Definition of Youth
In Costa Rica, the General Law on Young Persons (2002) defines youth as those aged between 12 and 35.
- Opposite Sex
- Same Sex
- Without parental consent
- with parental consent
Situation of Young People
- 99.22% Male (15-24) %
- 99.43% Female (15-24) %
- Year: 2015
- Source: UNESCO
Net Enrolment RateSecondary School
- 70.62%Male %
- 75.34% Female %
- Year: 2012
- Source: UNESCO
Situation of Young People
Policy & Legislation
The principles of the youth policy in Costa Rica are laid down in the General Law on Young Persons (2002). This law is complemented by the Iberoamerican Convention on Rights of Youth. Both underpin the human rights approach that is fundamental to Costa Rica’s youth policy. Priorities of the national youth policy (2010) are to enable young people to fully participate in public life and engage as citizens. It recognizes young people as rights-holders regardless of their socio-economic conditions, ethnic or religious affiliations, or sexual orientation. Non-discrimination and social equality of all young people is promoted. The action plan (2006) focuses on the rights to health, housing, education, work, culture, sport and recreation, political participation, personal integrity and non-violence.
(ministry, department or office) that is primarily responsible for youth?
Youth and Representation
Budget & Spending
- % of GDP
- % of gov. expenditure
Source: World Bank
Gaps indicate missing data from the original data source. (Accessed August 2013).
It is us young people that have to be taken into account. We are not the future, but the present. … The opportunities provided by the National System of Youth of Costa Rica are enviable and we must seize them. … The youth systems [of other countries such China, El Salvador, Guatemala, Nicaragua, Colombia, Mexico] have some good, but most have not achieved what we have in our country: a democratic and inclusive youth system that must further promoted and disseminated to the benefit of more young people.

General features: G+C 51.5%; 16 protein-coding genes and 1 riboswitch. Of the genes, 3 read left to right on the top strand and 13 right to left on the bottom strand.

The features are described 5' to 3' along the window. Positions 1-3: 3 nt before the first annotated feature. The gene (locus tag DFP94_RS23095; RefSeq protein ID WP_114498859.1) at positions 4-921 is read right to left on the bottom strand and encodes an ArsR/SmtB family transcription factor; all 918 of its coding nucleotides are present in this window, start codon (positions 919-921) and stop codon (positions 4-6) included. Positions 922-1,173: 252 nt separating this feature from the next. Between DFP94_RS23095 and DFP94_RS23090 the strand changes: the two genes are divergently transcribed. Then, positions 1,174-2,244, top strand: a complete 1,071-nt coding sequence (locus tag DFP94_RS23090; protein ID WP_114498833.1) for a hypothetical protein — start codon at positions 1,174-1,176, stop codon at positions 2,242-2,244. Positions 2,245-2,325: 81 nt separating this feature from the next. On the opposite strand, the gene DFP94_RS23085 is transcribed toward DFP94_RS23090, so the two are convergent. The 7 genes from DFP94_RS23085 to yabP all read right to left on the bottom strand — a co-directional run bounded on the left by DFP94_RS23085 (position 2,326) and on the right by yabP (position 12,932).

The policy has the purpose of creating opportunities and conditions to ensure the exercise of the rights and citizenship of young people, developing their potential and their contribution to national development.
The Public Policy of the Young Person … is oriented to promote the integral development of young people. The main purpose of this policy is to ensure the fulfilment of rights, the full exercise of citizenship of young people and developing their skills, by strengthening the favourable conditions in the country and the creation of other to help resolve the obstacles to their development. … The achievement of this purpose involves the positive visibility of young people and their contribution to the country's progress in different fields, the struggle for equality between men and young women, the promotion of actions to achieve holistic health and optimal participation, promoting the conditions for inclusion in labour and economic education systems, health care for those not yet enjoying them, boosting overall strategies obtaining credit, housing and land, and the strengthening of conditions for the expression of young people in all its dimensions (artistic, recreational, sporting, intellectual, etc..).
The State must guarantee the compliance of the strategies, in turn, ensure compliance with the rights of young people, however, requires the support of civil society and the active and effective participation of young people. … This policy seeks to combine the action of the State and civil society in order to fully integrate women and young men of the country in the processes of economic, social, political and cultural transformation.According to Indicators on Employment and Employability (2008) (original in Spanish, own translation):
Both, the rate of labour participation of the young, as well as of the total population have a tendency to increase. In 1990 the rates stood at 23.67% fort he young and at 38.03% for the total population. By 2006 they had increased to 34,7% and 44.7% respectively.
In 2006 unemployment among the young in the labour force (aged 12 to 35 years) stood at 9 per cent. For the same year 6 per cent of the total population were unemployed.